Admiral Mike Mullen's assertion last week that an anti-American insurgent group in Afghanistan is a "veritable arm" of Pakistan's spy service was overstated and contributed to overheated reactions in Pakistan and misperceptions in Washington, according to American officials involved in US policy in the region.
The internal criticism by the officials, who spoke on the condition of anonymity, reflects concern over the accuracy of Mullen's characterisations at a time when Obama administration officials have been frustrated in their efforts to persuade Pakistan to break its ties to Afghan insurgent groups.
The administration has long sought to pressure Pakistan, but to do so in a nuanced way that does not sever the US relationship with a country that US sees as crucial to maintaining long-term stability in the region.
Mullen's testimony to a Senate committee was widely interpreted as an accusation by the chairman of the joint chiefs of staff that Pakistan's military and espionage agencies sanction and direct bloody attacks against US troops and targets in Afghanistan.
Mullen's language "overstates the case," said a senior Pentagon official with access to classified intelligence files on Pakistan, because there is scant evidence of direction or control. If anything, the official said, the intelligence indicates that Pakistan treads a delicate if duplicitous line, providing support to insurgent groups including the Haqqani network but avoiding actions that would provoke a US response.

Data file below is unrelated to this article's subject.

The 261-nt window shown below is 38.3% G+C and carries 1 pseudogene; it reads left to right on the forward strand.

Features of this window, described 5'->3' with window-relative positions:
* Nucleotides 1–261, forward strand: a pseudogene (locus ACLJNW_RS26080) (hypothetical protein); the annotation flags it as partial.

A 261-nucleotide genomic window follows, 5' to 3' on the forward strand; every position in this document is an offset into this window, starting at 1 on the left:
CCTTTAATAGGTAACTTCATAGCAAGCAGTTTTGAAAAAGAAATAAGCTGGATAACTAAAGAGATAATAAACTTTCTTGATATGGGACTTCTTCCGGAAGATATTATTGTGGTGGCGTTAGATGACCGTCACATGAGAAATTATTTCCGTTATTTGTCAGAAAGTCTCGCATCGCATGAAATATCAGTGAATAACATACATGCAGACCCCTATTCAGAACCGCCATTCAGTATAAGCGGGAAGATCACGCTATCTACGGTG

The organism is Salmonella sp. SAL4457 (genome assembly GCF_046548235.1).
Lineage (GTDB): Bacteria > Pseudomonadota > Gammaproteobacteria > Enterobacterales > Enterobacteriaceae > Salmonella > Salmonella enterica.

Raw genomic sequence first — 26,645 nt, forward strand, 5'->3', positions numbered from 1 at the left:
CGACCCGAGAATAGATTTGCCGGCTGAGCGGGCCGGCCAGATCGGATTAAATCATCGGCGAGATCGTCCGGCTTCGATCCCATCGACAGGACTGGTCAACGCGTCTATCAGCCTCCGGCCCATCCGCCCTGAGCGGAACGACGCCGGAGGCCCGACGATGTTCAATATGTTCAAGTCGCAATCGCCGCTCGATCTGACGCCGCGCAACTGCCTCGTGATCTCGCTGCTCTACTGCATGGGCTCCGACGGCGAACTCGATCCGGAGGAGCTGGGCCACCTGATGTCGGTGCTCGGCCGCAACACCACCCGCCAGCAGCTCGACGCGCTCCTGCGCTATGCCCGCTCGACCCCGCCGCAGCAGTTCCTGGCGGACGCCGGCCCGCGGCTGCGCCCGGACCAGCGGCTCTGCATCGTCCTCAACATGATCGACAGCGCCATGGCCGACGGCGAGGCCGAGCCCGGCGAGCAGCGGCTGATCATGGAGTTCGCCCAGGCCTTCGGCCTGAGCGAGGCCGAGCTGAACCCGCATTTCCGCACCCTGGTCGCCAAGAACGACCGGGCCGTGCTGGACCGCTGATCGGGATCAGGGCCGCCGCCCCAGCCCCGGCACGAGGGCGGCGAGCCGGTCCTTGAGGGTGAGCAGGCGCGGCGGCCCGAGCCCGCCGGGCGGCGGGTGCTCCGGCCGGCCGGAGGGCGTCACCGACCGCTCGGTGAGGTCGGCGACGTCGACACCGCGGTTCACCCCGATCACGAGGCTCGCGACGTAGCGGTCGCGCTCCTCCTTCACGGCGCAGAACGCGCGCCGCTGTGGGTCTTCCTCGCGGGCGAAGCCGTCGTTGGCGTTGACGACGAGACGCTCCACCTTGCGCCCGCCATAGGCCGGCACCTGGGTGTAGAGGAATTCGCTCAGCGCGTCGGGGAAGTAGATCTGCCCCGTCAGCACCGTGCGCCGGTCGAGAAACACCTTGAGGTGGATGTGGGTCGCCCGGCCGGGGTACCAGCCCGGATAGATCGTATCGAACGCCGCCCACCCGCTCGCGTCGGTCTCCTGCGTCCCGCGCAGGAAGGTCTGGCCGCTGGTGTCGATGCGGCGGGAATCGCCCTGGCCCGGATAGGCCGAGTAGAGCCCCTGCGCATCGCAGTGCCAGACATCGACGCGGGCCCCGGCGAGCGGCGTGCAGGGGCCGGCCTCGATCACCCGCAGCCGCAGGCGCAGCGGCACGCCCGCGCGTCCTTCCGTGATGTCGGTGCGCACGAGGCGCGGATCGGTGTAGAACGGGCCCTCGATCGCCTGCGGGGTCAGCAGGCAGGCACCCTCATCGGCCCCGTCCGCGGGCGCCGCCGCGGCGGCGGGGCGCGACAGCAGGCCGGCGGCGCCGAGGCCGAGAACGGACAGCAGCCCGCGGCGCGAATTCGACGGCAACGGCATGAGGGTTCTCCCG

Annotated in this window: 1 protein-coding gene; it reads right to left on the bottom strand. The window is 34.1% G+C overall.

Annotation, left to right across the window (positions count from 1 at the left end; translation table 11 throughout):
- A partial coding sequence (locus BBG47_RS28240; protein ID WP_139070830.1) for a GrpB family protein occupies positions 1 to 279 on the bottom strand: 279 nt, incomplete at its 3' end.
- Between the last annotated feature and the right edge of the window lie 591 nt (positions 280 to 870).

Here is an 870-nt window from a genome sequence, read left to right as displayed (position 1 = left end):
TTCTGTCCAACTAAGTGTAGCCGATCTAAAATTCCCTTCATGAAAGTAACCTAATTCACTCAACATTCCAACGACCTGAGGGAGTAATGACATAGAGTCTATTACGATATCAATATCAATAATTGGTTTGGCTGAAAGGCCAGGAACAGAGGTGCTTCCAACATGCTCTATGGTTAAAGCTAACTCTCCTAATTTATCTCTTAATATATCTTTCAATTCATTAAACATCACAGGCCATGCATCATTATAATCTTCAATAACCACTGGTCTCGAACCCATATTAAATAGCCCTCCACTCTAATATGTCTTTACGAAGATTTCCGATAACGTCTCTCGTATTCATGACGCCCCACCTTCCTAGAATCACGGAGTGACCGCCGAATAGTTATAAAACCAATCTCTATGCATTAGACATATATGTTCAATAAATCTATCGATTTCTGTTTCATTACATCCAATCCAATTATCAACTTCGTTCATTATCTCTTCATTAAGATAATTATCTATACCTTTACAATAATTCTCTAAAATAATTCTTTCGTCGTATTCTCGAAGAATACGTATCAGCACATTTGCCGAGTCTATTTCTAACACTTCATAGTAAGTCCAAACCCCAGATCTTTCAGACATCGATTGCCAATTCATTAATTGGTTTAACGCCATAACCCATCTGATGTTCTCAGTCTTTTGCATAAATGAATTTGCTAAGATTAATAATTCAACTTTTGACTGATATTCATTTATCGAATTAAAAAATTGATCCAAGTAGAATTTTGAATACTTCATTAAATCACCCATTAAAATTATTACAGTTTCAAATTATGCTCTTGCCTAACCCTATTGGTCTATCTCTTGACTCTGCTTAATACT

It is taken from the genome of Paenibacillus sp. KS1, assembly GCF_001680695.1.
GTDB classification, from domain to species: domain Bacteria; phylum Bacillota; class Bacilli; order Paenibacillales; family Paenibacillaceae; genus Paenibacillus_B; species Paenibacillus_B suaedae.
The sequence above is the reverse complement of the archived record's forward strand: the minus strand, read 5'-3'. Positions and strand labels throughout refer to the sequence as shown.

"The Pakistani government has been dealing with Haqqani for a long time and still sees strategic value in guiding Haqqani and using them for their purposes," the Pentagon official said. But "it's not in their interest to inflame us in a way that an attack on a (US) compound would do."
Pakistani officials acknowledge that they have ongoing contact with the Haqqani network. US officials see indications that their Pakistani counterparts can exert influence on the Haqqani group in some cases, if not exert control.
In an exclusive partnership with The Washington Post.